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Massive Epsilon email breach could lead to email attacks, spam

At least 50 banks, retailers and other firms are affected by a major email breach at a Texas-based data management firm that provided marketing email services.

A massive data breach at a third-party company that handles customer email messaging for 150 major banks, retailers and other firms could lead to unwanted spam and phishing attacks, according to security experts.

It now will be easy to spoof a legitimate website because many people are already used to receiving email messages from these companies using third-party domains


HD Moore,

Irving, Texas-based Epsilon Data Management LLC handles customer email for a number of big-name banks and retailers including Best Buy, JPMorgan Chase, CitiGroup, LL Bean, Walgreens and the Home Shopping Network. The company announced last Friday that a breach may have exposed the names and email addresses of thousands of people. The company said investigators are looking into the breach.

"On March 30, an incident was detected where a subset of Epsilon clients' customer data were exposed by an unauthorized entry into Epsilon's email system," the company said in an announcement on its website. "A rigorous assessment determined that no other personal identifiable information associated with those names was at risk."

Other companies, including retailer Target Corp., Hilton Hotels and Marriott International disclosed the breach to customers on Monday. Epsilon said the breach had hit about 50 companies. Epsilon sends out about 40 billion email ads and offers a year to people who register for a company's website by giving their name and email address.

At a minimum, users affected by the Epsilon email breach may experience a surge in spam to their email account, wrote Paul Ducklin, head of technology at security vendor Sophos. Email breaches are fairly common, Ducklin wrote in the company's blog. Online travel review and advice company TripAdvisor and entertainment retailer each experienced separate email breaches via third-party partners.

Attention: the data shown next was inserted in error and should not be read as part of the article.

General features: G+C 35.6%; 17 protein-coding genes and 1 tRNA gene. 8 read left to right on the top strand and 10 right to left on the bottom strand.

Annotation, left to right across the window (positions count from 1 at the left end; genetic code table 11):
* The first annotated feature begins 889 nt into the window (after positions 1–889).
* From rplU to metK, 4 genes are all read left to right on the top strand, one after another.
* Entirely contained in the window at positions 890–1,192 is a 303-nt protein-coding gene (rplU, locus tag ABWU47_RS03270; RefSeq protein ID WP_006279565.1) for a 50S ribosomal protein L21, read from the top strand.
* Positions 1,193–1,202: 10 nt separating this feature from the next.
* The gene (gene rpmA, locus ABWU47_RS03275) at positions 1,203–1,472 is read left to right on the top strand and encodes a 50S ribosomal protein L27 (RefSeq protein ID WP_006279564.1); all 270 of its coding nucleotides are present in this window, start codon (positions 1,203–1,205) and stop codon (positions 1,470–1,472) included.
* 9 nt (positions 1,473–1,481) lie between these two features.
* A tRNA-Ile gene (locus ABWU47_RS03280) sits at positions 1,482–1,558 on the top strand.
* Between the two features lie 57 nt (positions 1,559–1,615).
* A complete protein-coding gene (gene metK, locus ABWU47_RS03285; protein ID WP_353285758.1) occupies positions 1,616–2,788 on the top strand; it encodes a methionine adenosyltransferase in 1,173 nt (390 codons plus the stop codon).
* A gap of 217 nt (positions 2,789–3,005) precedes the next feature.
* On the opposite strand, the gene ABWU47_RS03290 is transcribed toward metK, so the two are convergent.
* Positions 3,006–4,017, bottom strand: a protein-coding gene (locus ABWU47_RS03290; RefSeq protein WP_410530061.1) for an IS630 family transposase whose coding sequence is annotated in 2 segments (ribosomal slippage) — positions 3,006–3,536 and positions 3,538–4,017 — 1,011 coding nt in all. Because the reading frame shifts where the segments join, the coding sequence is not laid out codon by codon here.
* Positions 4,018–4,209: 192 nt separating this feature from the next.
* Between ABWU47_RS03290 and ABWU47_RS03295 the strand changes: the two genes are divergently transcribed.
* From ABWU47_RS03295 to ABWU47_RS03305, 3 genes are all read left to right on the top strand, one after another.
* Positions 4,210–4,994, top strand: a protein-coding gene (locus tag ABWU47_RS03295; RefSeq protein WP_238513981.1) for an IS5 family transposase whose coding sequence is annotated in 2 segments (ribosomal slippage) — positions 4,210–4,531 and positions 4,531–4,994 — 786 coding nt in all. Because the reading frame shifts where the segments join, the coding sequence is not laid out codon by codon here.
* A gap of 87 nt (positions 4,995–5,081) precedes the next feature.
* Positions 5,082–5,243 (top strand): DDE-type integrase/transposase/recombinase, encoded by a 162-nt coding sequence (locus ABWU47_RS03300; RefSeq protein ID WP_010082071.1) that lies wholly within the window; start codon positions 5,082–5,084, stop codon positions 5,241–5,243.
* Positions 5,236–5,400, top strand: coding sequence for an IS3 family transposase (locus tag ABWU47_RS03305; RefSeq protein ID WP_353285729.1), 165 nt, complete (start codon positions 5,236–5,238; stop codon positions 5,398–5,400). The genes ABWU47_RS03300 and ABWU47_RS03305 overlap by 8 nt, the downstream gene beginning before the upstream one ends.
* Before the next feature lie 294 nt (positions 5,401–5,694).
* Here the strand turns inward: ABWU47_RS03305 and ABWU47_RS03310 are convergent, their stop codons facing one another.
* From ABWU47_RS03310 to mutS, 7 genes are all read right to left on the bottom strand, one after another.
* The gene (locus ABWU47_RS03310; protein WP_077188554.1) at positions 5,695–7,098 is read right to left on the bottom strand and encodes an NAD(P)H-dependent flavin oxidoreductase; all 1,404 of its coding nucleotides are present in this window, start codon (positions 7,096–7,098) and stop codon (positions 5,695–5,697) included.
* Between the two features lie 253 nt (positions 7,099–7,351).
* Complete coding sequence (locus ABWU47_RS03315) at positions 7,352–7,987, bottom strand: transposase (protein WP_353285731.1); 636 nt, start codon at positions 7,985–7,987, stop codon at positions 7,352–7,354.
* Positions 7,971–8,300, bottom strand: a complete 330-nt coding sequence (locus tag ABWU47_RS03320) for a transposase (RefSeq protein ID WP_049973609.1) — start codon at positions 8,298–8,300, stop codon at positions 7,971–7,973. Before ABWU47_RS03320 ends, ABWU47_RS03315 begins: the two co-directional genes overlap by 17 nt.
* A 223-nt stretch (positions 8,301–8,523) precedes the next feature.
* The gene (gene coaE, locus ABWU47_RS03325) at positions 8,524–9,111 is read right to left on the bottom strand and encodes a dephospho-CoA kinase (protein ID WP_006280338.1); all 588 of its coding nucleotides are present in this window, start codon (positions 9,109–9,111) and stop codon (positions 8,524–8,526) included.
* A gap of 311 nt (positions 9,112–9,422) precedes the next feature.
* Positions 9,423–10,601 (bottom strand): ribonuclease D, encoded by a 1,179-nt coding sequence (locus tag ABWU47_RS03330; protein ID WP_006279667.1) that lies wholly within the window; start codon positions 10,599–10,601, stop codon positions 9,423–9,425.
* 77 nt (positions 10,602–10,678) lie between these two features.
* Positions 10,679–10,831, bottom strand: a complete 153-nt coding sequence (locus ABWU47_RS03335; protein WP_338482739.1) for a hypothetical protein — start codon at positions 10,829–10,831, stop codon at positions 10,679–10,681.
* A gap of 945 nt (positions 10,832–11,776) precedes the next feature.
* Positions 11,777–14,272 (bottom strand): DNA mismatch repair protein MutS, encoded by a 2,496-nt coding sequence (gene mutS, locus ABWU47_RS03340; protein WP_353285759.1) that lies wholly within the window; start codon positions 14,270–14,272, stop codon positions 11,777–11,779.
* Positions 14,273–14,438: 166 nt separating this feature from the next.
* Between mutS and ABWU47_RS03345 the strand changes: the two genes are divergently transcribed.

"Losing your email address via a service to which you already belong makes it much easier for scammers to hit you with emails which match your existing interests, at least loosely," Ducklin said. "That, in turn, can make their fraudulent correspondence seem more believable."

Making email more believable can be a boon to cybercriminals who use automated tools to conduct phishing attacks, said HD Moore, creator of the Metasploit attack platform and chief security officer of Rapid7. It also creates a new threat to enterprises, Moore said, because a savvy attacker can couple privately used or less public email addresses to executives at a specific business and create a successful social engineering attack to ultimately gain access to company data.

"It now will be easy to spoof a legitimate website because many people are already used to receiving email messages from these companies using third-party domains," Moore said.

Moore said there are a number of tools available that can help cybercriminals couple email addresses with information on social networking sites, such as Facebook and LinkedIn, to create more convincing email messages.

Maltego, an open source intelligence and forensics tool, can do complex data mining to gather information on people and pair it with email address and other information. A tool called Creepy gathers geolocation data about users from social networking platforms and image hosting services. Another tool, called Yeti, is used to help pen testers conduct reconnaissance prior to conducting penetration testing. But the tool can also map out IP addresses and other publicly available information it finds by scouring the Internet.

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